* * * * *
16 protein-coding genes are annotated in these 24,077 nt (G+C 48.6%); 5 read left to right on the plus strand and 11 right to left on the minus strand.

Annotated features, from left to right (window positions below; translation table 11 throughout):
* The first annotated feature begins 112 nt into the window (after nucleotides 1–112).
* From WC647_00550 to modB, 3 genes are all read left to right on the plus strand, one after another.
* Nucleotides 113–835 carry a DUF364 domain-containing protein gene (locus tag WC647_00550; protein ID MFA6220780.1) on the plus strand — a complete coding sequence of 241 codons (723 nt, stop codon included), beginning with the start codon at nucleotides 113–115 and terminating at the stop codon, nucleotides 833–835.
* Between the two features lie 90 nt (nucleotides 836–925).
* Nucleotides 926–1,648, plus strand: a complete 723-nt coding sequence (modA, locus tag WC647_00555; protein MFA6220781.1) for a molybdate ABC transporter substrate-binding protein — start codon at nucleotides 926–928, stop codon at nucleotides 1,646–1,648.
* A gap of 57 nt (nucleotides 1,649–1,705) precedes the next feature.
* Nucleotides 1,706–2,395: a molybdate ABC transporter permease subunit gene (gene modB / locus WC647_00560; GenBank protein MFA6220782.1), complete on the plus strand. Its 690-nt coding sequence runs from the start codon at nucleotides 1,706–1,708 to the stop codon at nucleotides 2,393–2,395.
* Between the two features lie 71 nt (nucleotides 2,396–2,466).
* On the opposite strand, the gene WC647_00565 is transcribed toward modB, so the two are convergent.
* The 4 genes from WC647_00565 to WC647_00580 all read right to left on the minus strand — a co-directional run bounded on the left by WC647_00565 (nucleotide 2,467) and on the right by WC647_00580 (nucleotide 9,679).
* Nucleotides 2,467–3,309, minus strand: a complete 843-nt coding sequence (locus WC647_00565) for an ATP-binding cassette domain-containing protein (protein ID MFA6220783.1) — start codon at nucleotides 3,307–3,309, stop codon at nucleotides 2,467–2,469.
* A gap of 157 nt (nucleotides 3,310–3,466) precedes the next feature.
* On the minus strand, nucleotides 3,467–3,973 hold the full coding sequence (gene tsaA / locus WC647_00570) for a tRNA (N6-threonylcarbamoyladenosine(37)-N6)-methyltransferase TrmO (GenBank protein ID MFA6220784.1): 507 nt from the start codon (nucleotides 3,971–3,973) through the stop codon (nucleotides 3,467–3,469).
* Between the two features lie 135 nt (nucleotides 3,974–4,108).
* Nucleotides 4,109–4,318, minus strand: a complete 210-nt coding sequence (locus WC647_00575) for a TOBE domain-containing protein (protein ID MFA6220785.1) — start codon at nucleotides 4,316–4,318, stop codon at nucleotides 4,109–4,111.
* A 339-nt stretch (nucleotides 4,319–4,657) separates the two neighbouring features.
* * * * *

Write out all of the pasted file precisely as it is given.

16 protein-coding genes are annotated in these 24,077 nt (G+C 48.6%); 5 read left to right on the plus strand and 11 right to left on the minus strand.

Annotated features, from left to right (window positions below; translation table 11 throughout):
* The first annotated feature begins 112 nt into the window (after nucleotides 1–112).
* From WC647_00550 to modB, 3 genes are all read left to right on the plus strand, one after another.
* Nucleotides 113–835 carry a DUF364 domain-containing protein gene (locus tag WC647_00550; protein ID MFA6220780.1) on the plus strand — a complete coding sequence of 241 codons (723 nt, stop codon included), beginning with the start codon at nucleotides 113–115 and terminating at the stop codon, nucleotides 833–835.
* Between the two features lie 90 nt (nucleotides 836–925).
* Nucleotides 926–1,648, plus strand: a complete 723-nt coding sequence (modA, locus tag WC647_00555; protein MFA6220781.1) for a molybdate ABC transporter substrate-binding protein — start codon at nucleotides 926–928, stop codon at nucleotides 1,646–1,648.
* A gap of 57 nt (nucleotides 1,649–1,705) precedes the next feature.
* Nucleotides 1,706–2,395: a molybdate ABC transporter permease subunit gene (gene modB / locus WC647_00560; GenBank protein MFA6220782.1), complete on the plus strand. Its 690-nt coding sequence runs from the start codon at nucleotides 1,706–1,708 to the stop codon at nucleotides 2,393–2,395.
* Between the two features lie 71 nt (nucleotides 2,396–2,466).
* On the opposite strand, the gene WC647_00565 is transcribed toward modB, so the two are convergent.
* The 4 genes from WC647_00565 to WC647_00580 all read right to left on the minus strand — a co-directional run bounded on the left by WC647_00565 (nucleotide 2,467) and on the right by WC647_00580 (nucleotide 9,679).
* Nucleotides 2,467–3,309, minus strand: a complete 843-nt coding sequence (locus WC647_00565) for an ATP-binding cassette domain-containing protein (protein ID MFA6220783.1) — start codon at nucleotides 3,307–3,309, stop codon at nucleotides 2,467–2,469.
* A gap of 157 nt (nucleotides 3,310–3,466) precedes the next feature.
* On the minus strand, nucleotides 3,467–3,973 hold the full coding sequence (gene tsaA / locus WC647_00570) for a tRNA (N6-threonylcarbamoyladenosine(37)-N6)-methyltransferase TrmO (GenBank protein ID MFA6220784.1): 507 nt from the start codon (nucleotides 3,971–3,973) through the stop codon (nucleotides 3,467–3,469).
* Between the two features lie 135 nt (nucleotides 3,974–4,108).
* Nucleotides 4,109–4,318, minus strand: a complete 210-nt coding sequence (locus WC647_00575) for a TOBE domain-containing protein (protein ID MFA6220785.1) — start codon at nucleotides 4,316–4,318, stop codon at nucleotides 4,109–4,111.
* A 339-nt stretch (nucleotides 4,319–4,657) separates the two neighbouring features.